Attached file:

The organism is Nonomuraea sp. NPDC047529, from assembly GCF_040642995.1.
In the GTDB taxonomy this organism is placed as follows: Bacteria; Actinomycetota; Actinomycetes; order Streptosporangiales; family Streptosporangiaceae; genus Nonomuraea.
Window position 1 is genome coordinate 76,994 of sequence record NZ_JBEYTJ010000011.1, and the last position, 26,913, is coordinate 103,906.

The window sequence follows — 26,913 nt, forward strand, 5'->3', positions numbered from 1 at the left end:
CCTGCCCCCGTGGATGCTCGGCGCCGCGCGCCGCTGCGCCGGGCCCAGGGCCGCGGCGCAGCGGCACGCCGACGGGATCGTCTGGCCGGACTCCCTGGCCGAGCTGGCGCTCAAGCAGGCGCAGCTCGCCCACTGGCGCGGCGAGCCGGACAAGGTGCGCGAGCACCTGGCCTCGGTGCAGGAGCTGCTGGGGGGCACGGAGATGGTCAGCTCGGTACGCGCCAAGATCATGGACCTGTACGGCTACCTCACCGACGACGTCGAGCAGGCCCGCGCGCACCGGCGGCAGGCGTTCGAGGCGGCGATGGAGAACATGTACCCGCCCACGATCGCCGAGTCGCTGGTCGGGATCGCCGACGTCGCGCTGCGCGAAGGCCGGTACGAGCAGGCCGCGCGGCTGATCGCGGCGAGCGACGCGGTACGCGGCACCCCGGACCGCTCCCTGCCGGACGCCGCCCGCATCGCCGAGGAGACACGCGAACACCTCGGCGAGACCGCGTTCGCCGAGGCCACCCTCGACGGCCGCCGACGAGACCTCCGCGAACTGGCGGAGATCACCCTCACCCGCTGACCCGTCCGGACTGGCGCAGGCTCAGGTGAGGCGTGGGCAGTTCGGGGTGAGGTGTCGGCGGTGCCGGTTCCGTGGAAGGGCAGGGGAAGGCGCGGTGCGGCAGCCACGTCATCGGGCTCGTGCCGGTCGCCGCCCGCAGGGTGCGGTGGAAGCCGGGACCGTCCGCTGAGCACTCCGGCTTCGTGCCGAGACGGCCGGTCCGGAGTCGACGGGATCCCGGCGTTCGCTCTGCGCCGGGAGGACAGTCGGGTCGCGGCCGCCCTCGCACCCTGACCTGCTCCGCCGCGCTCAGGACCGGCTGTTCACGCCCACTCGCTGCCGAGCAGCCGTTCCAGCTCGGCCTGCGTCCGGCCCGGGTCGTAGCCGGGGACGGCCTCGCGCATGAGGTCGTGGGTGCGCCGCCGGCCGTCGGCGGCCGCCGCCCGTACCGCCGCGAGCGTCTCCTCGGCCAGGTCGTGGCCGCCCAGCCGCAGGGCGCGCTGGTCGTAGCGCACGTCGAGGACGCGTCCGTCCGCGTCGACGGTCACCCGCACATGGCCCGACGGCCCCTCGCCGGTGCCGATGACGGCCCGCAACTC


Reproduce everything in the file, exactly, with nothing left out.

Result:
The organism is Nonomuraea sp. NPDC047529, from assembly GCF_040642995.1.
In the GTDB taxonomy this organism is placed as follows: Bacteria; Actinomycetota; Actinomycetes; order Streptosporangiales; family Streptosporangiaceae; genus Nonomuraea.
Window position 1 is genome coordinate 76,994 of sequence record NZ_JBEYTJ010000011.1, and the last position, 26,913, is coordinate 103,906.

The window sequence follows — 26,913 nt, forward strand, 5'->3', positions numbered from 1 at the left end:
CCTGCCCCCGTGGATGCTCGGCGCCGCGCGCCGCTGCGCCGGGCCCAGGGCCGCGGCGCAGCGGCACGCCGACGGGATCGTCTGGCCGGACTCCCTGGCCGAGCTGGCGCTCAAGCAGGCGCAGCTCGCCCACTGGCGCGGCGAGCCGGACAAGGTGCGCGAGCACCTGGCCTCGGTGCAGGAGCTGCTGGGGGGCACGGAGATGGTCAGCTCGGTACGCGCCAAGATCATGGACCTGTACGGCTACCTCACCGACGACGTCGAGCAGGCCCGCGCGCACCGGCGGCAGGCGTTCGAGGCGGCGATGGAGAACATGTACCCGCCCACGATCGCCGAGTCGCTGGTCGGGATCGCCGACGTCGCGCTGCGCGAAGGCCGGTACGAGCAGGCCGCGCGGCTGATCGCGGCGAGCGACGCGGTACGCGGCACCCCGGACCGCTCCCTGCCGGACGCCGCCCGCATCGCCGAGGAGACACGCGAACACCTCGGCGAGACCGCGTTCGCCGAGGCCACCCTCGACGGCCGCCGACGAGACCTCCGCGAACTGGCGGAGATCACCCTCACCCGCTGACCCGTCCGGACTGGCGCAGGCTCAGGTGAGGCGTGGGCAGTTCGGGGTGAGGTGTCGGCGGTGCCGGTTCCGTGGAAGGGCAGGGGAAGGCGCGGTGCGGCAGCCACGTCATCGGGCTCGTGCCGGTCGCCGCCCGCAGGGTGCGGTGGAAGCCGGGACCGTCCGCTGAGCACTCCGGCTTCGTGCCGAGACGGCCGGTCCGGAGTCGACGGGATCCCGGCGTTCGCTCTGCGCCGGGAGGACAGTCGGGTCGCGGCCGCCCTCGCACCCTGACCTGCTCCGCCGCGCTCAGGACCGGCTGTTCACGCCCACTCGCTGCCGAGCAGCCGTTCCAGCTCGGCCTGCGTCCGGCCCGGGTCGTAGCCGGGGACGGCCTCGCGCATGAGGTCGTGGGTGCGCCGCCGGCCGTCGGCGGCCGCCGCCCGTACCGCCGCGAGCGTCTCCTCGGCCAGGTCGTGGCCGCCCAGCCGCAGGGCGCGCTGGTCGTAGCGCACGTCGAGGACGCGTCCGTCCGCGTCGACGGTCACCCGCACATGGCCCGACGGCCCCTCGCCGGTGCCGATGACGGCCCGCAACTC